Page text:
I had some very enjoyable paddles and a few kayak camp trips. The kayak took me from my first sit-in to my first roll and the next level with the purchase of a Valley Nordkapp.
The Necky was relegated to storage but not without happy memories. For four years it sat there. I had to accept that I wasn't using it and it was time to move on and sell the boat. I posted the sale on our NewsGroup prompting a call from California. Mark was coming to paddle around Newfoundland for a month and wanted to buy the kayak.
He arrived yesterday. This morning money changed hands and possession of the Looksha went from Tony to Mark. We loaded the kayak on his rental in cold damp weather. He was on his way to his adventure. I was left with mixed feelings but happy that someone else would be enjoying the kayak.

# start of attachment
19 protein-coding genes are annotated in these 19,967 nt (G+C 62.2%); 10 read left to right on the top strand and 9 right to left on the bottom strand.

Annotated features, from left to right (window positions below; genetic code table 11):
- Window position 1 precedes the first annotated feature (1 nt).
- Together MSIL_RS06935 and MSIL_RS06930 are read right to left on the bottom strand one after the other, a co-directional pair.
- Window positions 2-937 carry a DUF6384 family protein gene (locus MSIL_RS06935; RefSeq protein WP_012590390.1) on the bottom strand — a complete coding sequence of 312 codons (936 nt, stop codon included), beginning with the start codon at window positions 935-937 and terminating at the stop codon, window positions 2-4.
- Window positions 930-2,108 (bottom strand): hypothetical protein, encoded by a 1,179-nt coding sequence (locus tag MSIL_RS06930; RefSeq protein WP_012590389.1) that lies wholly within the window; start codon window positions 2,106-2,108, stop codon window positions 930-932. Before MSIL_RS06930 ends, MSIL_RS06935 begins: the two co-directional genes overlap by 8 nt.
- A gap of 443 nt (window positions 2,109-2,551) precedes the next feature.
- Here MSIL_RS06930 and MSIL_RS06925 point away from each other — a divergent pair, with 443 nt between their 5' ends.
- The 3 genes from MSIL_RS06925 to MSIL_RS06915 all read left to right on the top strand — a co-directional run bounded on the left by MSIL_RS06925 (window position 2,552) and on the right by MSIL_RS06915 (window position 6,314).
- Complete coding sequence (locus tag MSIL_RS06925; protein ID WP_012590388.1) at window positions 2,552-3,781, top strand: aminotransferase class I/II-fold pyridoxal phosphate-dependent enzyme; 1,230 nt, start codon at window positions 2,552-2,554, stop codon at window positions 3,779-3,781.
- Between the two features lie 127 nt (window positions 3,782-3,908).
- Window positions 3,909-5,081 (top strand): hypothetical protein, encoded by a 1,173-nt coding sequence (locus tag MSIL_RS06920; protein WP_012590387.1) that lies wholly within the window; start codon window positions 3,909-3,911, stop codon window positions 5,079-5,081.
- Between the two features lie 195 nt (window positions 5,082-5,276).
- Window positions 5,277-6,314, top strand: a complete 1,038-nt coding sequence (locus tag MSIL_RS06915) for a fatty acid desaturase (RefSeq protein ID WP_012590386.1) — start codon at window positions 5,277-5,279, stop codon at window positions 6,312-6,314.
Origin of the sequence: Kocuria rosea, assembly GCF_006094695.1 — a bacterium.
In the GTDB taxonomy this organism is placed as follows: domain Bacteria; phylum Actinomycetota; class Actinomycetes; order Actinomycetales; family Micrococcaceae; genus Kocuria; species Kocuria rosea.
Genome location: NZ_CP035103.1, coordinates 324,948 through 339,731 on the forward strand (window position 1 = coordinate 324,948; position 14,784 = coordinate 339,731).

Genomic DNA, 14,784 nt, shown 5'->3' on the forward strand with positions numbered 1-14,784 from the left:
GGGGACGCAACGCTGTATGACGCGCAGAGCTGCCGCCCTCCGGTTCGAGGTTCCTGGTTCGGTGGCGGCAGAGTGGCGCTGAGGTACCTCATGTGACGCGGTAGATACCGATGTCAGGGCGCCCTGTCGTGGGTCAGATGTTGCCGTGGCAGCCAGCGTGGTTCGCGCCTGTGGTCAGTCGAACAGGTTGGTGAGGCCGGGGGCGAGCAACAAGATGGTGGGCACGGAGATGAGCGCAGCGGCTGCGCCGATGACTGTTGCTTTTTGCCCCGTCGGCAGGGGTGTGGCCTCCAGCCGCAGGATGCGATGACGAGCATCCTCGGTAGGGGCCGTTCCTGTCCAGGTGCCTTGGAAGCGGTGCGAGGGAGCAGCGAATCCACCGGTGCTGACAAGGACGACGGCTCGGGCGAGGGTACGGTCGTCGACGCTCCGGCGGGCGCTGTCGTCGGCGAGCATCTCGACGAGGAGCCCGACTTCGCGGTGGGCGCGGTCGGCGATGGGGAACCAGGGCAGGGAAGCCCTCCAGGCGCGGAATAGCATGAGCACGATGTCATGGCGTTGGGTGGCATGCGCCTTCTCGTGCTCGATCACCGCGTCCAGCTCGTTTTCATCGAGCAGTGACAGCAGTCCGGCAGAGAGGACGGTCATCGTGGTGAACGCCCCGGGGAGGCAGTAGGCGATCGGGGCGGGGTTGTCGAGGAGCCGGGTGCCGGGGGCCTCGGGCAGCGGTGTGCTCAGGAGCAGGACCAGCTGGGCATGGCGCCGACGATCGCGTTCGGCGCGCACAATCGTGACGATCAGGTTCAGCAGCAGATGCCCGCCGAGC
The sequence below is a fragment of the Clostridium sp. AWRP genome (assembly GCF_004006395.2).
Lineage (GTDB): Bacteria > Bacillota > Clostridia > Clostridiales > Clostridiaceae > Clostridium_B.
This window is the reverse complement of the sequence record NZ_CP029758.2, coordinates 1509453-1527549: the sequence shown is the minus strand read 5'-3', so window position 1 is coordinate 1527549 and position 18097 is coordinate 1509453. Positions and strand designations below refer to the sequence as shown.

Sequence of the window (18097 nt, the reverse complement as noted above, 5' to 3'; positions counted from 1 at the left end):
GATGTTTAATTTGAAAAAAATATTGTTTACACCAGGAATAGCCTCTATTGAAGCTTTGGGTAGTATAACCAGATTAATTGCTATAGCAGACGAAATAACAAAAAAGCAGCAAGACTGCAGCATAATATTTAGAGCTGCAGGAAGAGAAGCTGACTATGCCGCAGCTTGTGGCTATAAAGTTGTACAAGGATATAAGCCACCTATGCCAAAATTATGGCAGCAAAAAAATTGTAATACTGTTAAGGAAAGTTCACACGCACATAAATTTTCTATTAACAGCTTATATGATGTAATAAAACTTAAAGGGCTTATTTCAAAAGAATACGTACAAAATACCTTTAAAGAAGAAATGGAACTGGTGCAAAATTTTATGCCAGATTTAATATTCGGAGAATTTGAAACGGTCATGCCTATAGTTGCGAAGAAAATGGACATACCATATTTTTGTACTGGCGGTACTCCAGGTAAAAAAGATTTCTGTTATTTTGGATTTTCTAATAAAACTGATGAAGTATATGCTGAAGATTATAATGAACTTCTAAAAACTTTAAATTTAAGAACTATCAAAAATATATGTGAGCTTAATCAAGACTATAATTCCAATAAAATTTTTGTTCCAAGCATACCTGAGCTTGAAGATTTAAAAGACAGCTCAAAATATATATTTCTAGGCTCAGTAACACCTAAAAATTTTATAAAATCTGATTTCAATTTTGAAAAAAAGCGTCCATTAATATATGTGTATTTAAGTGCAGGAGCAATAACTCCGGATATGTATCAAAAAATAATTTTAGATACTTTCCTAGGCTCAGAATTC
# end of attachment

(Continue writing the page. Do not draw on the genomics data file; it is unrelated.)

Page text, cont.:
I took pictures for posterity.
Monday, June 10, 2013
Having gotten an exciting white water ride around Torbay Point the seven of us were looking southerly along the steeply dipping red sandstones and conglomerates of the eastern Avalon Peninsula.
We explored this huge, open overhanging cave just past Shooting Point Cove.
At Redcliff Head we could look through a tunnel that cut right through the Head but the water was low exposing rocks in the middle that would not let us pass. Another day timed for high tide would allow passage. We paddled in, looked longingly at the faraway open exit but thought the better of it and ...
... paddled around to instead have a look in the other half of the cave. It dwarfs my fellow kayakers hovering at the south entrance.
Further along there were channels to paddle through like here at Sculpins Point.
We spot another channel ...
... and Stan times what surge there was to probe it for a passage. We got in but it was a dead end so turning around we made our way to Logy Bay where we ...